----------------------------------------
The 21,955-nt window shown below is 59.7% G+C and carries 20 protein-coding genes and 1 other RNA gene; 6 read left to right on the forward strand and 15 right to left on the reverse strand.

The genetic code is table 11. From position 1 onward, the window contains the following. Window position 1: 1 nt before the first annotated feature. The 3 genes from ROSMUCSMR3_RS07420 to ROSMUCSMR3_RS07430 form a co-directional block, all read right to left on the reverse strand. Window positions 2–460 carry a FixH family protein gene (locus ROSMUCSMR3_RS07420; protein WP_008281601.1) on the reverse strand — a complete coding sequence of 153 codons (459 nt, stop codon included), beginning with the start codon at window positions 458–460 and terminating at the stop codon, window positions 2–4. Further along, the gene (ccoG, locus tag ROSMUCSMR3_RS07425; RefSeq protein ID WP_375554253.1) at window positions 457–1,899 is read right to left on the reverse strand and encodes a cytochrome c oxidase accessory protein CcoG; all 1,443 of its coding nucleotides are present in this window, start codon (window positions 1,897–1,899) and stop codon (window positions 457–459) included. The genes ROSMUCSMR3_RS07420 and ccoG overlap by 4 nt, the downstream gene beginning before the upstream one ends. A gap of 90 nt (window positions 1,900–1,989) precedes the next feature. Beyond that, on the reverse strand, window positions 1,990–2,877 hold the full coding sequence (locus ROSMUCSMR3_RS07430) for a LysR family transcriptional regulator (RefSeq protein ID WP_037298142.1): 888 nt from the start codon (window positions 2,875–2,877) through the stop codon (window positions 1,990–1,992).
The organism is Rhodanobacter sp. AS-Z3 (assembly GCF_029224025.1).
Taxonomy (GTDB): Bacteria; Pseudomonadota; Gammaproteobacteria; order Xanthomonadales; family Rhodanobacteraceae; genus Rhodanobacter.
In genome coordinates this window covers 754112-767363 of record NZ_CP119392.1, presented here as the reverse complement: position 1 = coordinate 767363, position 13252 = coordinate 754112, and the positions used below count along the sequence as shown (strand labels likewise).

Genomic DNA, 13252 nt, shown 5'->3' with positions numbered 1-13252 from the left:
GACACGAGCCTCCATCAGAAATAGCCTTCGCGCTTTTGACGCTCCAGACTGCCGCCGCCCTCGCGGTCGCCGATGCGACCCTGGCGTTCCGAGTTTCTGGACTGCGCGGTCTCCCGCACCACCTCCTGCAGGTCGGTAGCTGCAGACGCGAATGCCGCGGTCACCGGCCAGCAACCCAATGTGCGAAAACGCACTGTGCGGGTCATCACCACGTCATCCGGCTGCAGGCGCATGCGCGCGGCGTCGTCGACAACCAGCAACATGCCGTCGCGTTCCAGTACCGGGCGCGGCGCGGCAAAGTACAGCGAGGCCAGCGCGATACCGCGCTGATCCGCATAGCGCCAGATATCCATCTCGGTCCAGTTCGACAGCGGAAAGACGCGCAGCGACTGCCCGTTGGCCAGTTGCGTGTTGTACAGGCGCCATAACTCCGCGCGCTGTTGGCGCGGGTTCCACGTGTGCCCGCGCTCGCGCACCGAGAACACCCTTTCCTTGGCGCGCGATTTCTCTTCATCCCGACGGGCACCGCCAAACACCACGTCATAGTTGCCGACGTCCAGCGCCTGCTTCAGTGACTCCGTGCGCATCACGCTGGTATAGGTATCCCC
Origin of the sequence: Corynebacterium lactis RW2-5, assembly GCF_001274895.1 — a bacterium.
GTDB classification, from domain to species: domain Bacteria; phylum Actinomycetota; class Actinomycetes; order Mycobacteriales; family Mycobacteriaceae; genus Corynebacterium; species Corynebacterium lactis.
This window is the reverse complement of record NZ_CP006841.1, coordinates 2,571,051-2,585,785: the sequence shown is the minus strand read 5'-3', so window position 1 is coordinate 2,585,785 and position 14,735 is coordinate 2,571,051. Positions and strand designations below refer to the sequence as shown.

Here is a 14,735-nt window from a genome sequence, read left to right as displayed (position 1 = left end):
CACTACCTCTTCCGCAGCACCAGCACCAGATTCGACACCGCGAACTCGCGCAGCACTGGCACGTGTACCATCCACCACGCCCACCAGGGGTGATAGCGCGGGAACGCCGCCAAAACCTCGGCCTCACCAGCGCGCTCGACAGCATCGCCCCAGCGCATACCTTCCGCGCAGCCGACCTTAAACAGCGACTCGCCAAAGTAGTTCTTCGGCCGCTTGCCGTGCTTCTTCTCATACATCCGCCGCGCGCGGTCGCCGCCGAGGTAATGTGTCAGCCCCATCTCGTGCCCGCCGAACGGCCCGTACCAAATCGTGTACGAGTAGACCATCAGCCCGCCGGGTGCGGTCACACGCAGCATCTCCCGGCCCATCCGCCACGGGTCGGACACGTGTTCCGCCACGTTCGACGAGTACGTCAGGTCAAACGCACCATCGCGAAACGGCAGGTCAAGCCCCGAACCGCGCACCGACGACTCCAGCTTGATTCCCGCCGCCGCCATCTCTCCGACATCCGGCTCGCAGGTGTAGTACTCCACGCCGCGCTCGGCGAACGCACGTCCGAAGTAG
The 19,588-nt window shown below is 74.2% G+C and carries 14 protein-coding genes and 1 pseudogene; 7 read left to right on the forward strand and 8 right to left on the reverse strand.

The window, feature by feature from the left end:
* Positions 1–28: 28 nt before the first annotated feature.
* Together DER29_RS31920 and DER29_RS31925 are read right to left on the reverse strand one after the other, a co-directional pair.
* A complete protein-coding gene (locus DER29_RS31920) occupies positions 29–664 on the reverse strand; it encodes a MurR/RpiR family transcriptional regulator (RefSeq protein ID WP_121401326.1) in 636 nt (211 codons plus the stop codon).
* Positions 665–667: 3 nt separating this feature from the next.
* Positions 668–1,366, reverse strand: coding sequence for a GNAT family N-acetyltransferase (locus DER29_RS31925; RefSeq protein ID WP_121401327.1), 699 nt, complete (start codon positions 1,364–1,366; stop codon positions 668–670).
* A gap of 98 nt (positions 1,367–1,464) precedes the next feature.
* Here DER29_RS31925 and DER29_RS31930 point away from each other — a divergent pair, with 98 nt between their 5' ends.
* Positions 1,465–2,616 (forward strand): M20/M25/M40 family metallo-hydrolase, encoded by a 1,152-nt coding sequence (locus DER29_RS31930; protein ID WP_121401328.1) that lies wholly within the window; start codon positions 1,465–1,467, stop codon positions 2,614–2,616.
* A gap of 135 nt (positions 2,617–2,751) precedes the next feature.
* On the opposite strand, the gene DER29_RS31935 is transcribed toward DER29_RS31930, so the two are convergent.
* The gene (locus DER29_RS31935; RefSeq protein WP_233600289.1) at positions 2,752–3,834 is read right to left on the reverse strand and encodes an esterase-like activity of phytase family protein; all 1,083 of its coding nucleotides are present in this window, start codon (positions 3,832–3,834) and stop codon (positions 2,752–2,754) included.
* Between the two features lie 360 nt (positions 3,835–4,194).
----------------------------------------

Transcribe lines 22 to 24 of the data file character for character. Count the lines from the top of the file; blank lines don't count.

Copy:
* Positions 1,465–2,616 (forward strand): M20/M25/M40 family metallo-hydrolase, encoded by a 1,152-nt coding sequence (locus DER29_RS31930; protein ID WP_121401328.1) that lies wholly within the window; start codon positions 1,465–1,467, stop codon positions 2,614–2,616.
* A gap of 135 nt (positions 2,617–2,751) precedes the next feature.
* On the opposite strand, the gene DER29_RS31935 is transcribed toward DER29_RS31930, so the two are convergent.